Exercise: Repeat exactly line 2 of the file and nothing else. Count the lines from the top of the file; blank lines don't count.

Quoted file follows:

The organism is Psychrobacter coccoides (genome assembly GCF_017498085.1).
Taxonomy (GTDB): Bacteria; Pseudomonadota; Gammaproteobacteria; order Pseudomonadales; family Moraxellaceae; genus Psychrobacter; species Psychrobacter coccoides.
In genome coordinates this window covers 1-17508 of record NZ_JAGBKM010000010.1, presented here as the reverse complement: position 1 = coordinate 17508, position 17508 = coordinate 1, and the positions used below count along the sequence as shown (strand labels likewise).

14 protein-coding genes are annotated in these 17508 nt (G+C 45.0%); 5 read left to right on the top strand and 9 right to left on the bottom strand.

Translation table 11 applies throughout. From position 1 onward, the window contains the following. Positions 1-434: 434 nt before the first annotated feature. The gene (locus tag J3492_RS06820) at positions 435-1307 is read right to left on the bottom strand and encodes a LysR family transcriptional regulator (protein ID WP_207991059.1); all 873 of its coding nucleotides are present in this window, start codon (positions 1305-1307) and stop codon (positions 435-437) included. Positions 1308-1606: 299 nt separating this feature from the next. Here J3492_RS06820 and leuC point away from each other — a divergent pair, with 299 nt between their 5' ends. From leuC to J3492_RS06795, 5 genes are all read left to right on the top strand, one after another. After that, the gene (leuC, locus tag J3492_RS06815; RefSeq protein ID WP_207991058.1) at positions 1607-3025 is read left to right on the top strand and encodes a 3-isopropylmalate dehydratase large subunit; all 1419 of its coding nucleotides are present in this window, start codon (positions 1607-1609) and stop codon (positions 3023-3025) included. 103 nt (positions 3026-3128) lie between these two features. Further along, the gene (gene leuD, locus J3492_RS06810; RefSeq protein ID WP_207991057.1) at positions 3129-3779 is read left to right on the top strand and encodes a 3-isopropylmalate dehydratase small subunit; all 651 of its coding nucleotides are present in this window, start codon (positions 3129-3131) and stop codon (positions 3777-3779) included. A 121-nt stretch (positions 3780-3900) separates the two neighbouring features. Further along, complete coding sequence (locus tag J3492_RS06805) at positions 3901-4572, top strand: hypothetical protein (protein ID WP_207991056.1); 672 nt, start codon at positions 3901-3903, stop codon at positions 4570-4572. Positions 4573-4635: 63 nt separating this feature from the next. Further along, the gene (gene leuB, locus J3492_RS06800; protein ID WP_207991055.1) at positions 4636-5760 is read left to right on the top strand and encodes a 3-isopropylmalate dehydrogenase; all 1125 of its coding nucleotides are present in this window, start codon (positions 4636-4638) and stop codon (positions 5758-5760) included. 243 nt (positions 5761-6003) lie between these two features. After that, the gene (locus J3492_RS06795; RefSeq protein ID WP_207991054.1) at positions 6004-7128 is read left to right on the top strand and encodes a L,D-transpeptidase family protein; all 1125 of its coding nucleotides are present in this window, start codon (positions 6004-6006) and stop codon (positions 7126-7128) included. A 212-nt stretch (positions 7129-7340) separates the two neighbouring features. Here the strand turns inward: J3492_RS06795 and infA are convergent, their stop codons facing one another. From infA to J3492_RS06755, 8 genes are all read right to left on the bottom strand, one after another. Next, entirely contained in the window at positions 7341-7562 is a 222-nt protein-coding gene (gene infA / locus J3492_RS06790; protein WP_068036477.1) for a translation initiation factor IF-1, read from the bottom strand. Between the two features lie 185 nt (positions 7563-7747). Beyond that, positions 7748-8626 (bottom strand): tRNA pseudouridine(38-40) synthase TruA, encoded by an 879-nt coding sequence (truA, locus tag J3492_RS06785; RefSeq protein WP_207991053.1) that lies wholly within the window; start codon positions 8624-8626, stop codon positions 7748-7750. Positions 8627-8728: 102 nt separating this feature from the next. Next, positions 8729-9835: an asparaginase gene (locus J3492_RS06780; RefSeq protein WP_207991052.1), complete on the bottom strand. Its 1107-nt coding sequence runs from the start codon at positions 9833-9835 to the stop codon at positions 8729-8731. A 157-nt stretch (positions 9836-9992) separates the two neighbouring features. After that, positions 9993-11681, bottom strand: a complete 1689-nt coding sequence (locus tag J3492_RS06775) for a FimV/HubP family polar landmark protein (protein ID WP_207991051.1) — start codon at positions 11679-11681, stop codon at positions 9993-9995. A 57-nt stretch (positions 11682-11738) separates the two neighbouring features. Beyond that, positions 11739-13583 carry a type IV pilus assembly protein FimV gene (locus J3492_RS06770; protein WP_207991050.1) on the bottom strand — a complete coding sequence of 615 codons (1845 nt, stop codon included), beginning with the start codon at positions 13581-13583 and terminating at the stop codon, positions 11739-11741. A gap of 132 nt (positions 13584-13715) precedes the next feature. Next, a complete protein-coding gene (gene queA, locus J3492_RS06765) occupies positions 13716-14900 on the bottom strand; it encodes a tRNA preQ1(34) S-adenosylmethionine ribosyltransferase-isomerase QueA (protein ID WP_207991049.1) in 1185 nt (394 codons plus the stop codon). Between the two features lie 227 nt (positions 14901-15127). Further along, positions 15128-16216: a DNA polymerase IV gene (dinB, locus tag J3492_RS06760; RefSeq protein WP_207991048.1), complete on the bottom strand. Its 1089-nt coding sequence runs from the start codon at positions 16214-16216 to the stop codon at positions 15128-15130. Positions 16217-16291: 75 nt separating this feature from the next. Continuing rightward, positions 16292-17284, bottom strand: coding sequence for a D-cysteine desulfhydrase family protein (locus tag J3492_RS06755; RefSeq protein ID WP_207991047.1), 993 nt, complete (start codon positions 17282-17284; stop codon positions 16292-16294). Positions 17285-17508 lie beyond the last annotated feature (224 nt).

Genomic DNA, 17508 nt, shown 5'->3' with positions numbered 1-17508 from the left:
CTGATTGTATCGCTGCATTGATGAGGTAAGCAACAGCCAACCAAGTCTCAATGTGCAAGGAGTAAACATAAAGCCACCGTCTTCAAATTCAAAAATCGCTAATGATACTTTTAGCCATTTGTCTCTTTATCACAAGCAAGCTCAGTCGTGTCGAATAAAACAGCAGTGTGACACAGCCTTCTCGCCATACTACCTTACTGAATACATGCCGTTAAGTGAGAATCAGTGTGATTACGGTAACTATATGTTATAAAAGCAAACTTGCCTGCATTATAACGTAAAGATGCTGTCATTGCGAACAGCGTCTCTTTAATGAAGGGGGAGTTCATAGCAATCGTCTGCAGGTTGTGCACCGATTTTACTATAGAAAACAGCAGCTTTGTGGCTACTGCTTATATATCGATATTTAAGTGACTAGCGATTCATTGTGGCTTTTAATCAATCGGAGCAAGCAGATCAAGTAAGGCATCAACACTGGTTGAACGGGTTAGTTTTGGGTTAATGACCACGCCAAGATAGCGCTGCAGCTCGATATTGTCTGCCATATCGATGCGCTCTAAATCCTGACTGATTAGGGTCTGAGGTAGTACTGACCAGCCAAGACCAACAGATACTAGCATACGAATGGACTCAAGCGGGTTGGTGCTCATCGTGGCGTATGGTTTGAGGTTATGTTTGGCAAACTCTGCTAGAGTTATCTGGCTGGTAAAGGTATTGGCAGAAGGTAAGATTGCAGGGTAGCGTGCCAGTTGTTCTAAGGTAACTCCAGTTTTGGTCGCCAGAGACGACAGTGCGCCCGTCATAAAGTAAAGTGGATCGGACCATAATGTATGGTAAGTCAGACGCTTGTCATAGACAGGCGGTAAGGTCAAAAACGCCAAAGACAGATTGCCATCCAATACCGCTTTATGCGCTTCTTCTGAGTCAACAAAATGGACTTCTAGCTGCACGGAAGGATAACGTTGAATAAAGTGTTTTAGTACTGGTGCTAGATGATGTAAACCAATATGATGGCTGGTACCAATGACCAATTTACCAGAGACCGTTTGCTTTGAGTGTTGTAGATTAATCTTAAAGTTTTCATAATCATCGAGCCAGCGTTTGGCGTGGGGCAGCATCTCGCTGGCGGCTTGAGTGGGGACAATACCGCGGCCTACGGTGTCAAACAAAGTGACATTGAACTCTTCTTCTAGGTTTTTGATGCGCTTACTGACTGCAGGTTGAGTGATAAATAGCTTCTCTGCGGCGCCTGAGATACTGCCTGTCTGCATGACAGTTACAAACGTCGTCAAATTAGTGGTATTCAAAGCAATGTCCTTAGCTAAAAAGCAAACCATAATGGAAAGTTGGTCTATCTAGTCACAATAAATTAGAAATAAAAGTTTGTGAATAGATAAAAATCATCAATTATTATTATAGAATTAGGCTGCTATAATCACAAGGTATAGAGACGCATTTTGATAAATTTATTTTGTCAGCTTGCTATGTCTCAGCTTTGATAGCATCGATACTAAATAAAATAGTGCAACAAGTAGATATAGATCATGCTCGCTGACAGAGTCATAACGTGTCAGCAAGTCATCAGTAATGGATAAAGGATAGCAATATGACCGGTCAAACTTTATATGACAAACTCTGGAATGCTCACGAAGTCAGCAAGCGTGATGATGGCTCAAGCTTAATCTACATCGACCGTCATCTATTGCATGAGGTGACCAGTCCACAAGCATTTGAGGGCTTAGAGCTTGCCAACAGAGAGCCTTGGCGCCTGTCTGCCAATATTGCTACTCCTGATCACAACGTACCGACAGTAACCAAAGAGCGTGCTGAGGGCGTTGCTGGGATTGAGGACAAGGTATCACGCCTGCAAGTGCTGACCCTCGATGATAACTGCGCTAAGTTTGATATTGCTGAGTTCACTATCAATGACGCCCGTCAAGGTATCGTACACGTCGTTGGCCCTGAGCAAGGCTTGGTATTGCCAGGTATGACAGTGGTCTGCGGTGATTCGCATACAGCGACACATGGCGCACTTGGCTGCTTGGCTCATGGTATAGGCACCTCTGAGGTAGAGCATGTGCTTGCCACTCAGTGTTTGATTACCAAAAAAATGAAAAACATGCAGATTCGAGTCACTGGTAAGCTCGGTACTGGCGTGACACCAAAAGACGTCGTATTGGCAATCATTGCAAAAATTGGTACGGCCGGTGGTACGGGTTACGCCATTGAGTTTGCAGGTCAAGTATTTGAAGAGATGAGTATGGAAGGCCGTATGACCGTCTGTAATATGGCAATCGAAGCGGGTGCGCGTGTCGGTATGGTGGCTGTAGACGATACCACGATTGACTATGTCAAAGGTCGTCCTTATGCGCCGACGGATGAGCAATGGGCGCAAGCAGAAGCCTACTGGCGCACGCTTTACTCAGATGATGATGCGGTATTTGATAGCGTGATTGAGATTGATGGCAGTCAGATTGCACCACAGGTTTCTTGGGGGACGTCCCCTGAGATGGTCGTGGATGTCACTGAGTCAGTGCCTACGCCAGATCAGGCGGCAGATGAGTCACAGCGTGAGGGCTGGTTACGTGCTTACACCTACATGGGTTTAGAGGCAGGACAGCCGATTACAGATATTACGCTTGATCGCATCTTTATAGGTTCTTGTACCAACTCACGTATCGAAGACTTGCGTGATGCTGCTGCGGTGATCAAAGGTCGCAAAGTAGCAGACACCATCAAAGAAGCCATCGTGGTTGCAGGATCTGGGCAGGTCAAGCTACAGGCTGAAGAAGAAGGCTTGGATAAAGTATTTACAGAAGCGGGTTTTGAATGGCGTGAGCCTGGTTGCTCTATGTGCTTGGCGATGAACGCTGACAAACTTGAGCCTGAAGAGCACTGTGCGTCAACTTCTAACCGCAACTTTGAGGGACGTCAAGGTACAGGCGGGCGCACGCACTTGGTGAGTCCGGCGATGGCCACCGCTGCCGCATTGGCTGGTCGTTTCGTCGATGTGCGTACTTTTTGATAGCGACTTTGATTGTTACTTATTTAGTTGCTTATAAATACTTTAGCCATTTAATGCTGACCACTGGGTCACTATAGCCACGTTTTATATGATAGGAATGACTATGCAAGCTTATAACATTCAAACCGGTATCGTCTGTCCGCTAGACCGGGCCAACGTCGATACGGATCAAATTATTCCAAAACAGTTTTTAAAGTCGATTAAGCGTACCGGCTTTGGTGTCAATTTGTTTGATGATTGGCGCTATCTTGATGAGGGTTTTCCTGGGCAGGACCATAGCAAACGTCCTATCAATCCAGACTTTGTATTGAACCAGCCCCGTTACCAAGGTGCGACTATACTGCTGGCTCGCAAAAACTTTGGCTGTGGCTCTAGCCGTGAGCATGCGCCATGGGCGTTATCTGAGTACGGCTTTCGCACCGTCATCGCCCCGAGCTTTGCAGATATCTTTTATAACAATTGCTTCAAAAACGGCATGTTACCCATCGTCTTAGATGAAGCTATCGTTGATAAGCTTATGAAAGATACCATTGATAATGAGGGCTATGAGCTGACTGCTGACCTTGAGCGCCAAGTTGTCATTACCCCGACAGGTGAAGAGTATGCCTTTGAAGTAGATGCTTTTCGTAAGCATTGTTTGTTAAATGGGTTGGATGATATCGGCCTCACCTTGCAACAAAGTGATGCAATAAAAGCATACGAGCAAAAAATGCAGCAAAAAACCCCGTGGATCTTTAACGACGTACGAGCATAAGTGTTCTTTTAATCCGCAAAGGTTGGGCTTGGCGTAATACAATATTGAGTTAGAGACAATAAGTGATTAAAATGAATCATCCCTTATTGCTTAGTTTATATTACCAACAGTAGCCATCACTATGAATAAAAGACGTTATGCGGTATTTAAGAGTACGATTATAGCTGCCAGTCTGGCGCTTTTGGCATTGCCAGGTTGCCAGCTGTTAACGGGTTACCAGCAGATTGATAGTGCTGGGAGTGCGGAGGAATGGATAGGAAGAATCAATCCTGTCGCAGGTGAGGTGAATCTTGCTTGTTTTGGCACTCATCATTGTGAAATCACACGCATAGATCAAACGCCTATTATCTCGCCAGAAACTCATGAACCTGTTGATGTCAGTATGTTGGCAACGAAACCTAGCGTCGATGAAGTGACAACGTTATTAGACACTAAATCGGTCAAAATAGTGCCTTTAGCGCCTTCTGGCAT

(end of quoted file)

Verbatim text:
Taxonomy (GTDB): Bacteria; Pseudomonadota; Gammaproteobacteria; order Pseudomonadales; family Moraxellaceae; genus Psychrobacter; species Psychrobacter coccoides.